Q. Hi, my name is Caleb. I work for a historic restoration company that is currently on a project restoring an anodized aluminum storefront built in the 30's.
The storefront itself is pretty straight forward. gentle detergent and soft scrubbing seemed to work well. however, there are also ornate cast "screens" that attach to the storefront. These, along with more exposed portions of the storefront, are pretty severely pitted and discolored. I believe these areas have already lost their coating? I'm also concerned that harder scrubbing or sanding may remove, or may have already removed, some of the anodized finish.

14122-1a   14122-1aThm   14122-1b   14122-1bThm

I'm hoping to find the quickest/least expensive solution to cleaning these. Just trying to achieve a cleaner more uniform appearance and address the worst of the pitting. Is it necessary to re-anodize the entire surface? If we just scrubbed and didn't re-anodize anything, what kind of corrosion might I be looking at in the future? Could you clearcoat to help protect the areas that have lost their coating? or would it just be faster and better quality to clean and then re-anodize with some sort of paint on product? any advice is appreciated as aluminum is not something we are used to working on...

Thanks so much,

Caleb Joy
historic restoration - Seattle, Washington USA

March 2019

A. Hi Caleb. Quite a beautiful storefront!

Detergent should not hurt anodizing as long as the detergent is not strongly alkaline. And scrubbing should have no effect (it's reasonably hard to remove anodizing with sandpaper).

Re-anodizing pitted material is troublesome, so I'd probably suggest the clearcoating.

Our supporting advertiser, Everbrite [a supporting advertiser] has been involved in significant restoration works per my understanding, and contacting them would probably be worthwhile.


pic of Ted Mooney
Ted Mooney, P.E. RET - Pine Beach, New Jersey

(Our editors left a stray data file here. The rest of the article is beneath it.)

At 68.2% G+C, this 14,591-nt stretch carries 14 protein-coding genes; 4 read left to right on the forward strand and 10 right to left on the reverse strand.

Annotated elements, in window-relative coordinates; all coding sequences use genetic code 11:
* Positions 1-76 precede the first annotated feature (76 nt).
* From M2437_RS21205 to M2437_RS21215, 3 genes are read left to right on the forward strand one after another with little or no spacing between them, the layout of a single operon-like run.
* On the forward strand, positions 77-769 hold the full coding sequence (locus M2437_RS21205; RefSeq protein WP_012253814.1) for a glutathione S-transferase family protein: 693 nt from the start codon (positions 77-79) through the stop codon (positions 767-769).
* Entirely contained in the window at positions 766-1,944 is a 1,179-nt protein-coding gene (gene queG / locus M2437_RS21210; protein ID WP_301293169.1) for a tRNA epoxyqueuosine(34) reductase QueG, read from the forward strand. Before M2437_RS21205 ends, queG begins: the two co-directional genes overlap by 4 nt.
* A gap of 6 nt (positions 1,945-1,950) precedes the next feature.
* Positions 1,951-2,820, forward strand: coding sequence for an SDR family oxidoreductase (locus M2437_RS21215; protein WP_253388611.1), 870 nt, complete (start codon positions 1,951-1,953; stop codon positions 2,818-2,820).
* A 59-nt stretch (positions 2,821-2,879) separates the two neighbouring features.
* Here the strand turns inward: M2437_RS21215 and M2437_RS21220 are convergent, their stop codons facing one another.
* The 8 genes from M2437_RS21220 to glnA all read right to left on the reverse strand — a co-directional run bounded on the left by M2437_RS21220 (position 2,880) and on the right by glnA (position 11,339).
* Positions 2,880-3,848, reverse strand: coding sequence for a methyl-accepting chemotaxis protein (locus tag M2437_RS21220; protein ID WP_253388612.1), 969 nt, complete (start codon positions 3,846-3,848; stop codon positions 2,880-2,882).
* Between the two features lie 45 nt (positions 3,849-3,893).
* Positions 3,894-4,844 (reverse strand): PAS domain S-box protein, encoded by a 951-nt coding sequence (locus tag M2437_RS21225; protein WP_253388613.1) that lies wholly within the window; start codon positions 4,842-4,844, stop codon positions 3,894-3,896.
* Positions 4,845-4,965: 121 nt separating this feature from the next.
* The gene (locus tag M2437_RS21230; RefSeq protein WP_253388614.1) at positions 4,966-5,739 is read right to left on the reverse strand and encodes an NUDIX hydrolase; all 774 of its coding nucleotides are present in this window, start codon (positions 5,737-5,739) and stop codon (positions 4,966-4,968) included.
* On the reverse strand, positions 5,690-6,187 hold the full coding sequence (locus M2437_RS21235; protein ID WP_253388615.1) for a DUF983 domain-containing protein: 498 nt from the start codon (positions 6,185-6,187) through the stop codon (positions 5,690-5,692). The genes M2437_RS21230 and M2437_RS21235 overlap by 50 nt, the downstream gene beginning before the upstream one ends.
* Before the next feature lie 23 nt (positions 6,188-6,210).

Striving to live Aloha

May 3, 2019

Q. Hello, My name is Anthony and I do building envelope consulting in the NY metro area. I have a large number of aluminum posts and rails I was called in to look at on a high rise building. Due to the way the post attachments were placed, the attachments were failing in part from a block-out and grouting detail used to embed the post.

The system, which also has safety glass panels, is very nice, and I'd prefer to remove the guard rail systems, modify the posts bases to have a welded aluminum alloy plate with pre-drilled holes, and go back with a surface mount detail once the substrate is repaired (and assuming the engineering math allows it to work to code).

Anyhow, with the amount of heat involved from welding base-plates to posts, I'm expecting there to be some distress to the local metal that will require re-finishing to provide a uniform appearance.

So, my questions are:
1) How badly does welding impact an existing anodized finish as far as appearance and performance?
2) If my goal is to have a finished product with a hi-quality aesthetic appearance, is it best to just clean/re-anodize all the modified post extrusions?


Anthony Malara
Architecture - New York City, New York, USA

May 12, 2019